"As soon as you say roller skating, people think roller derby or disco or something like that," said Macri, a repeat national champion in her discipline.
Some go as far as to question the physical challenge involved, but the 24-year-old, who lives and trains in the Toronto area, said she just lets it roll off her back.
"It's exactly like ice skating — so the jumps, the spins, short program, long program, same competitions, same idea — just on roller skates," she said during a break from a recent training session.
"Some people say, 'Oh, it's not a real sport, like figure skating isn't even a real sport,' ... but it's like, it is a sport. If you try it, you know it's a sport," she said.
"There definitely is an athletic component to it, it's not just all artsy and looking pretty out there."
In a few weeks, Macri will find out if all her hard work over the recent months has paid off. She'll compete in Calgary for a single spot to represent Canada in women's roller figure skating at this summer's Pan Am Games.
Whoever wins will be the country's lone representative in that sport — no men have applied.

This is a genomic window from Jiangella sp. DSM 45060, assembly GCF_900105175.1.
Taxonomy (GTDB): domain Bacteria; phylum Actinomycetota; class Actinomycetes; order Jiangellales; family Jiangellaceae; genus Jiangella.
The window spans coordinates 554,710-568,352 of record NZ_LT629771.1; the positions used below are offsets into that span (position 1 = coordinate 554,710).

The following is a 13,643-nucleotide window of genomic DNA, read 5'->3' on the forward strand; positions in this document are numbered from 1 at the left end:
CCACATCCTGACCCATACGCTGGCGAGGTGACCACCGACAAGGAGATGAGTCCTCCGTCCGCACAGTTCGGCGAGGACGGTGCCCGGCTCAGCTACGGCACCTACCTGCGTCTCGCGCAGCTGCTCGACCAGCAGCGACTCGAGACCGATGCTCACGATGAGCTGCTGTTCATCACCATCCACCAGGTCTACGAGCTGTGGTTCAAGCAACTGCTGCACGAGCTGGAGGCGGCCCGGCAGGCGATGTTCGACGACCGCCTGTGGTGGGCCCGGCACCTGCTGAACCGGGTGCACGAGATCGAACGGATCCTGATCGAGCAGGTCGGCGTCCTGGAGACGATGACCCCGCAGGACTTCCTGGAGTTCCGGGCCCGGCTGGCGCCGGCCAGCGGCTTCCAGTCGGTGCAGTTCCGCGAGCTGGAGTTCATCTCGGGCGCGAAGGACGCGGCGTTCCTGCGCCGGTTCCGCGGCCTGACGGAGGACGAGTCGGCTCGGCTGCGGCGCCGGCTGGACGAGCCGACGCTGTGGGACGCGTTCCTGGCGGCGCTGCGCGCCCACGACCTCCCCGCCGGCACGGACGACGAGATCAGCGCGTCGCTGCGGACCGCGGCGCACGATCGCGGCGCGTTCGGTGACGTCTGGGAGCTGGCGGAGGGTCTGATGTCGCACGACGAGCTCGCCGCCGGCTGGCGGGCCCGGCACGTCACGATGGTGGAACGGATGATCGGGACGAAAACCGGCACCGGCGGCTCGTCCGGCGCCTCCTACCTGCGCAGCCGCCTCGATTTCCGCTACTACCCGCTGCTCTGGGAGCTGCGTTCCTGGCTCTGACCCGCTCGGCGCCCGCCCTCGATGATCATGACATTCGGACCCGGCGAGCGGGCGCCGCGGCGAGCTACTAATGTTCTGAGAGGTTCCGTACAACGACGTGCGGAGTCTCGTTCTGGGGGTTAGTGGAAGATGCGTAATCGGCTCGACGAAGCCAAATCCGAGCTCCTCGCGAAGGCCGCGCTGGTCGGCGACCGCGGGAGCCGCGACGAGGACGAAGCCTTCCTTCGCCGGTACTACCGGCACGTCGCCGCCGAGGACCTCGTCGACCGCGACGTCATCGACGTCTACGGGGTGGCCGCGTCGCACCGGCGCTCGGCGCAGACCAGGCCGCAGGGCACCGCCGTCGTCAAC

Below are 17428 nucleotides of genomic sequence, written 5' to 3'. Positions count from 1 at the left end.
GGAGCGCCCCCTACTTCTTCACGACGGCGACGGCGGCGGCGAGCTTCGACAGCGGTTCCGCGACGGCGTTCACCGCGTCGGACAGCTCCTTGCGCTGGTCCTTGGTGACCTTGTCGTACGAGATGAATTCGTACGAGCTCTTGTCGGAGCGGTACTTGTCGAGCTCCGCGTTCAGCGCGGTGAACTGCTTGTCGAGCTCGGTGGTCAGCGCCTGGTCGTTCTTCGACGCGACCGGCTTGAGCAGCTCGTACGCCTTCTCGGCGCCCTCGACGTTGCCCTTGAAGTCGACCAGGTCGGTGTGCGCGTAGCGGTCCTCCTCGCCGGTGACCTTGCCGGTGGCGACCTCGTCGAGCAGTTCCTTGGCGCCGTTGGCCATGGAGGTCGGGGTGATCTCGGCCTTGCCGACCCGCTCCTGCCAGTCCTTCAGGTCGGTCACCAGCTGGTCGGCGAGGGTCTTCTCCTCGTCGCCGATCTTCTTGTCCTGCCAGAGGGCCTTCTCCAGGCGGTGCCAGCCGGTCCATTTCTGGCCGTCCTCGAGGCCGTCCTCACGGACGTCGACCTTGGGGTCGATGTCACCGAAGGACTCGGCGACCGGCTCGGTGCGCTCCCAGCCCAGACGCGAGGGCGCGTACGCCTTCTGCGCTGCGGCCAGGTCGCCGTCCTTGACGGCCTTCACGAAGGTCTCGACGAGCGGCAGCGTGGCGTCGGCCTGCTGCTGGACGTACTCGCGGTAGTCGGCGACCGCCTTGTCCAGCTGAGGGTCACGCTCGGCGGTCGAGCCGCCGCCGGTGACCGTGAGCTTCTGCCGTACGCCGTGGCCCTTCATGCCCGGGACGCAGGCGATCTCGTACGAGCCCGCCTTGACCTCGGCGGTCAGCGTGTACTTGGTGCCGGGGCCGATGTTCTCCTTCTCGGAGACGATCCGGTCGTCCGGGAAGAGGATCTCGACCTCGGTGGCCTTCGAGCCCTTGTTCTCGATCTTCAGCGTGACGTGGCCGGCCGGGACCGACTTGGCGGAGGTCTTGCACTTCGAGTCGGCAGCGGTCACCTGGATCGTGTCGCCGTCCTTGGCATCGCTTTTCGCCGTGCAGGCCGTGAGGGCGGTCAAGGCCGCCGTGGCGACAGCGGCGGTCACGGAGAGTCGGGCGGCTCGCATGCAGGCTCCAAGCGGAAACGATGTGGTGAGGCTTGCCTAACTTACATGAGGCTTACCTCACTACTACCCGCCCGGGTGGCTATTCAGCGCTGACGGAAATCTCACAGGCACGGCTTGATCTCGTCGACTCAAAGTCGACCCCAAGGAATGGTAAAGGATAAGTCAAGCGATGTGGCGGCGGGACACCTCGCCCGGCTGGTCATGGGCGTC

"In Canada, it's not very big ... we just don't have many elite skaters right now," she said.
Macri herself took a few years off after the last Pan Am Games in Guadalajara, Mexico, focusing instead on studying kinesiology at Toronto's York University. But now, with graduation looming, the lure of the Games was impossible to resist, she said.
"I had so much fun last time," she said. "I think it's just a different experience."
During school, Macri fit in three to four weekly skating practices and five cross-training sessions between classes, homework and a part-time job. With university behind her, that has ramped up to six skating practices a week, each up to four hours long.
On top of the usual challenges of training at an elite level, Macri has often dealt with the additional obstacles that come with choosing a less traditional sport.
Since she took up roller skating in grade school, Macri and her family have logged thousands of kilometres just to find a place where she could hone her skills.
For a while, that included driving overnight to Toledo every other weekend for training, said her mother, Debbie Stewart.
"She's trained in warehouses on concrete floors — any place that had space for her to skate," said her father, Tim Macri, who manages a hockey rink. "It would be so much easier if she wanted to skate on ice."
"But you don't mind it when the kids are putting in that kind of effort," he said.
Macri's younger sister Jade has been one of her staunchest supporters — and her competition, the family said. The sisters trained together in California and faced off at the world level until Jade retired in 2008.
Macri said she hasn't decided whether she'll stay on the competition circuit after the summer. And she's taking a zen approach to the Games themselves.
"This time around, I'm older and it's not as stressful because I just want to go and have fun. Obviously getting a medal is definitely cool, too."